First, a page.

In the Trenches: The RFP Process
A word about spec creative. Be mindful that providing spec creative costs an agency time and money. Consider requesting creative in a second phase after you have eliminated those you no longer are considering. In the first phase, request a variety of examples of past work to get a feel for the agency’s concepts and ideas, communication style and relevance to your particular mission. Requesting spec work after this phase indicates to the agency that you are seriously considering it.
5. Keep the lines of communication open. Do your part to keep all parties informed, and encourage agencies to call you with questions. If one agency has a question, share it with the other agencies whom you have invited to submit a proposal, as they are all likely to have the same concern. Remember that agencies will call you to determine if your organization would be a good fit for them. My agency has invested many hours researching and crafting responses to RFPs, ranging from “vague” to really “buttoned-down.” Frankly, there is a tendency to work extra hard on a proposal for someone to whom you have actually spoken.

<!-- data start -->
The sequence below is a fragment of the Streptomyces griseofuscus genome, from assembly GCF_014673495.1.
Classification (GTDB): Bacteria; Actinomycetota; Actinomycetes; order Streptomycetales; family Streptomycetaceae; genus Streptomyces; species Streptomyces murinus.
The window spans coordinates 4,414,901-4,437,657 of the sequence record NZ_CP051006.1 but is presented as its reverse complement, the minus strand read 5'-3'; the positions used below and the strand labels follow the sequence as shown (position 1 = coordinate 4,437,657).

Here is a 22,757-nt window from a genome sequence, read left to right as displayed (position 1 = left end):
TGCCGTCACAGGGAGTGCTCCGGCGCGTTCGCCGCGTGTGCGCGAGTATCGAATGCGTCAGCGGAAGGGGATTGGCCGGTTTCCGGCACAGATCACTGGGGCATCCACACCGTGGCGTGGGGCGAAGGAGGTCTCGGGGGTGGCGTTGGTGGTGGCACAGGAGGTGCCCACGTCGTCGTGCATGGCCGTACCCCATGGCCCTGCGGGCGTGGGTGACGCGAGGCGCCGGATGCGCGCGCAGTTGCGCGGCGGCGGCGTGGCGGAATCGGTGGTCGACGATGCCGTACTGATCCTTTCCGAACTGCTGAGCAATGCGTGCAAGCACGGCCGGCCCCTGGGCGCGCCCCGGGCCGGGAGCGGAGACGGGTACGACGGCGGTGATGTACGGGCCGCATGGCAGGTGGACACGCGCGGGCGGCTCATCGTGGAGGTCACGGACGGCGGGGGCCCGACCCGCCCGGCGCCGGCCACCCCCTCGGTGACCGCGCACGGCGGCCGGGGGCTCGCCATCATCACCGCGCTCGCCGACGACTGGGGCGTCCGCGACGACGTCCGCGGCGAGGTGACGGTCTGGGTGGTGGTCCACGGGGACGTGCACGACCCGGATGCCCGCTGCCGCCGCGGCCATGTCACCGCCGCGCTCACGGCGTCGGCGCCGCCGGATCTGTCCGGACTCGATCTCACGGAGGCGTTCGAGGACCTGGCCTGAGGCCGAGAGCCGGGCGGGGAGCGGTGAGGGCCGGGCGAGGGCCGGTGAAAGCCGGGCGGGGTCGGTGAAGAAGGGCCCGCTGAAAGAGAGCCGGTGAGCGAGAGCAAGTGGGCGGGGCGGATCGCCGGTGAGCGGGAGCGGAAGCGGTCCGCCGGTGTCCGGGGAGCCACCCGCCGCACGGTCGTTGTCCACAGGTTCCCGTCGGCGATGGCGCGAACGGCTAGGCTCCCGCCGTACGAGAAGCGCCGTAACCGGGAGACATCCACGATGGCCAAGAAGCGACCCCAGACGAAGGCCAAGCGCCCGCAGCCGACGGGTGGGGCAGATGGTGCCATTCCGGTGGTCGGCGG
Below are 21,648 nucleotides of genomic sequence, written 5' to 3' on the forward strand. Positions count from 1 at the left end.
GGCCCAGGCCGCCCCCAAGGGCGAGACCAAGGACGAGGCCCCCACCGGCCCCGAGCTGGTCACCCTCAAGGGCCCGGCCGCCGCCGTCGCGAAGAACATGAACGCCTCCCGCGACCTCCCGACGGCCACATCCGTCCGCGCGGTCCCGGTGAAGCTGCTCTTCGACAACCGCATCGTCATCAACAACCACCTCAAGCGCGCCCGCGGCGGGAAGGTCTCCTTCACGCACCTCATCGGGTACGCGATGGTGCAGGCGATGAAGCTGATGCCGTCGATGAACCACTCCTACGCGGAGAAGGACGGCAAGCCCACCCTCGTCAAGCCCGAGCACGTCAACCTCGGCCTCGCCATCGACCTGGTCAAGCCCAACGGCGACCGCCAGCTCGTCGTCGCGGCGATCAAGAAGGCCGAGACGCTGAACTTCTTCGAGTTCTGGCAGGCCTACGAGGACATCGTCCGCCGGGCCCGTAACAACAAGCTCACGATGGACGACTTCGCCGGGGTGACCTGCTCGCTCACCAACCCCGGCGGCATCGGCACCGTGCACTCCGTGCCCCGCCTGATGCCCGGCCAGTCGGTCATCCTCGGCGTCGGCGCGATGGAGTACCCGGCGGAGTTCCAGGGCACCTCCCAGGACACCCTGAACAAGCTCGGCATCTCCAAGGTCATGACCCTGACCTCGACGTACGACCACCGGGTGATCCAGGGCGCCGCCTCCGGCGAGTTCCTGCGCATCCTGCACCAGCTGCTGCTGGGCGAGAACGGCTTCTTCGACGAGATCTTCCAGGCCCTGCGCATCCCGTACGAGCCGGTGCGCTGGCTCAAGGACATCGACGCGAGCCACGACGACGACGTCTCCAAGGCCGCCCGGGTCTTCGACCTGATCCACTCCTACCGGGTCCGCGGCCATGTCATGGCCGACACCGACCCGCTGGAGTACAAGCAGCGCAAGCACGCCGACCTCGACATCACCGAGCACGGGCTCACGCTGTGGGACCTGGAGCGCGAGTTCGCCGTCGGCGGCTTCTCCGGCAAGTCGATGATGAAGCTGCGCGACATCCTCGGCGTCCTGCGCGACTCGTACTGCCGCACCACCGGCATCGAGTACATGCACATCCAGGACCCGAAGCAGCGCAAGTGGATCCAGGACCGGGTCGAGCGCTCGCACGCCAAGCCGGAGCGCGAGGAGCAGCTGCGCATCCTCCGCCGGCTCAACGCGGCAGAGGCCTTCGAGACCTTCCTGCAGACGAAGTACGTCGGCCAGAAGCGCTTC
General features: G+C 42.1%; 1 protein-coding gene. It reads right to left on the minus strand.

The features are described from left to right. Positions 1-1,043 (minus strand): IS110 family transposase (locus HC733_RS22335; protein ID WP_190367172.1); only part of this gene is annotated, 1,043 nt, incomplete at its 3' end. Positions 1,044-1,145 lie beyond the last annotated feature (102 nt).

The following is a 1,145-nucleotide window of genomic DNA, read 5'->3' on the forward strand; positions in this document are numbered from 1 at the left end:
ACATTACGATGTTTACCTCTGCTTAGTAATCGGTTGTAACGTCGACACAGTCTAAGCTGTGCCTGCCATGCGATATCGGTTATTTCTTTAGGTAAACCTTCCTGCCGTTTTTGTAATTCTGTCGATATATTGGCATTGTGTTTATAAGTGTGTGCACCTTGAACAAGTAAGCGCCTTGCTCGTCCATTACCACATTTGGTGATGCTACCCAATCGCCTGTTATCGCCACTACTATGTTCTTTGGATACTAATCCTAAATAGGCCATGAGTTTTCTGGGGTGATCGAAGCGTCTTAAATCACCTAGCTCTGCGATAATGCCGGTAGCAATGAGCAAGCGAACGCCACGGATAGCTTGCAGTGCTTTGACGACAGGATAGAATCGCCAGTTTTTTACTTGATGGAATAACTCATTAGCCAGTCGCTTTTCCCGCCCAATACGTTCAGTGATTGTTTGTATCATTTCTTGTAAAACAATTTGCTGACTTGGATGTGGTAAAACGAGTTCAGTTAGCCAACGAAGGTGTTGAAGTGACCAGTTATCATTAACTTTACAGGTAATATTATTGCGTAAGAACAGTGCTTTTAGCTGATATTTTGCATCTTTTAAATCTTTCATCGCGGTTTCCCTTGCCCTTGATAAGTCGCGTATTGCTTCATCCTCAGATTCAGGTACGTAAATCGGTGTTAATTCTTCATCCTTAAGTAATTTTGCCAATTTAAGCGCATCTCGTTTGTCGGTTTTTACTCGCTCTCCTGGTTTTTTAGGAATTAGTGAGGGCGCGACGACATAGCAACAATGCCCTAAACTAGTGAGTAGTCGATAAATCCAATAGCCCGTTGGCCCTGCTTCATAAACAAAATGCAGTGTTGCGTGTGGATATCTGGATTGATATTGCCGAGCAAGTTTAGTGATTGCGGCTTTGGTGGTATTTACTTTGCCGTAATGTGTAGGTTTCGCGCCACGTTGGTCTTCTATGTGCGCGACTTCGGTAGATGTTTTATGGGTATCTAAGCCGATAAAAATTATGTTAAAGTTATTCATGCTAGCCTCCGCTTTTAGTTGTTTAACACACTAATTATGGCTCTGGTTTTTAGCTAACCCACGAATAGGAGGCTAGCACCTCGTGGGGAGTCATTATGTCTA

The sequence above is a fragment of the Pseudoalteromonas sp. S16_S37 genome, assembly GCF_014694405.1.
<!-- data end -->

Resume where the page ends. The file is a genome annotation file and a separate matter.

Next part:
And finally, let agencies know why they did — or did not — make it to the next phase. We’ve often learned more about how to improve our fundraising services from frank discussions with organizations that didn’t choose us, than continuing on with a seemingly happy client that does not provide feedback.
6. Select a registered agency. Your fundraising agency should feel the same responsibility for good stewardship as you do. Be sure you choose one that adheres to the code of ethics published by The Association of Direct Response Fund Raising Counsel, The Direct Marketing Association and the Association of Fundraising Professionals. Issues of donor privacy, contracts and accountability are too important to involve those who do not understand them. And make sure that your fundraising counsel is registered in every state that requires it.